Working in Chile



The Republic of Chile is currently one of the most thriving and stable countries in South America. Aside from having the fifth-largest economy in the region, it also boasts the strongest bilateral or trade agreements with other powerhouse countries including the United States, European Union, China and Mexico. 

Despite the destructive earthquake in 2010 and the economic downturn in 2010, Chile proved to the rest of the world that it is a nation whose resilience won’t be shook by any type of adversity. It is the spearhead that leads Latin American nations in terms of income per capita, globalisation, economic freedom and human development. This country’s economic stability is also strengthened by its people's hard work and the government's ability to keep them employed. An expat who decides to settle permanently Chile and desires to live life to the fullest in this first world nation would be best off finding a job. 

Employment Opportunities 

Finding a job in Chile is not difficult. Because of the country's diverse means of livelihood, an expat can choose his field of interest, whether it be in copper mining, engineering, wineries, or working in a tourist resort. One of the most common job opportunities for expats in Chile is in the field of teaching, for which one can even charge on an hourly basis -about $10-$20. 

Most expats in this country work in Santiago, the nation’s centre for commerce and finance. Here, employment in the fields of electronics and Information Technology are also abundant considering that several large multinational companies such as Microsoft, IBM, HP, Intel and Yahoo are based in this city. Agriculture is also one of the foundations of Chile’s strong economy and is accounted for nearly 5% of the nation’s Gross domestic Product. Expats who have experience in farming, fishing, logging and forestry also have high employment chances in this country.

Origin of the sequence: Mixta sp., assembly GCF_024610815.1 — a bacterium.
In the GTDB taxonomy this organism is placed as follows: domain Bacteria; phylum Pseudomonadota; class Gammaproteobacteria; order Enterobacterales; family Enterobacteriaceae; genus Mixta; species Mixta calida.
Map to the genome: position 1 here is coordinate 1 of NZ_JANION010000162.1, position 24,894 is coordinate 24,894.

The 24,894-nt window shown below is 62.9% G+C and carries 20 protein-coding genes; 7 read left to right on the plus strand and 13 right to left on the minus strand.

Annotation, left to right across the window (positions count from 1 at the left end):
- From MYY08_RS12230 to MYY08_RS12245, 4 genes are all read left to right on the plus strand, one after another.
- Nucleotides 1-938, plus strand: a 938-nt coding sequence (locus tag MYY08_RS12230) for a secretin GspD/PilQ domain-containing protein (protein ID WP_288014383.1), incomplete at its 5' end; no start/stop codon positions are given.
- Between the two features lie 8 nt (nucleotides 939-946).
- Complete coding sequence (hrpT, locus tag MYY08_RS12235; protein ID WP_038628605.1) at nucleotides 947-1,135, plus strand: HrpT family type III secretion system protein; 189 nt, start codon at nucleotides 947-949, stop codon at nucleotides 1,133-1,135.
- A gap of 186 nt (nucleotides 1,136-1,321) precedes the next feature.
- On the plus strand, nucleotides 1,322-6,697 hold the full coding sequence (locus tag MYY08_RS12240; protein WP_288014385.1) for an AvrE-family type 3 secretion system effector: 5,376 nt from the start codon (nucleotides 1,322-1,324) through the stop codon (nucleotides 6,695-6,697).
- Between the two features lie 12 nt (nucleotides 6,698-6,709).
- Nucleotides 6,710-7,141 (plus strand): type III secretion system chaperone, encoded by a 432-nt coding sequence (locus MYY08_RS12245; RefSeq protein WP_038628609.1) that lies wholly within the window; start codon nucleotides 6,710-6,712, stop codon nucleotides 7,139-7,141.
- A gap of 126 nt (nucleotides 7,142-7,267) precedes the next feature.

Average Salary and Work Hours 

The minimum wage in Chile as of January 2016 is CLP 257,500 or USD 382. The average monthly salary, on the other hand, is CLP 2,354,809 or USD 3,546 which can still vary depending on one's job description and qualifications. Below are some of the jobs in Chile along with their average monthly wage: 

Advertising/ Graphic Design

CLP 1,125,000


CLP 1,300,000

Science and Technical Services

CLP 1,500,000


CLP 2,000,000


CLP 2,066,667

Sales Retail/Wholesale

CLP 2,498,908

Factory and Manufacturing

CLP 2,800,000


CLP 5,000,000

Chilean laws allow its people to freely form unions with or without government approval. Labour laws were improved in 2001 to regulate dismissals, increase severance pays in unfair dismissal cases, and even to define and prohibit discrimination in the workplace. Unlike other Latin American countries, Chile has a more relaxed work schedule which a maximum of 45 hours per week or between 9 am and 6 pm from Mondays to Fridays with one to two hours break for lunch. 

The Chilean Work Culture 

The Chileans enjoy their jobs and work at a leisurely pace. One may not always be as productive and efficient as you would like but you won't find anyone working on weekends, as this is family time. They are also well learned in business, well educated and well versed in various technologies. Chilean businessmen may also tend to be formal, requiring their employees to wear business attire (skirts or trousers for women and suit and tie for men). 

Diplomacy also plays a significant role in the Chilean workplace. Directness is not something you'd want to practice with co-workers, instead discreet constructive criticism is more appreciated. Business meetings start with a professional greeting which is a firm handshake but as the professional relationship progresses, expats will find out that personal greetings and even interactions such as small talk or kiss on the cheek become acceptable. The Chileans also have the tendency to speak to someone while standing quite close and keeping your distance during a conversation is a sign of rudeness or disrespect.


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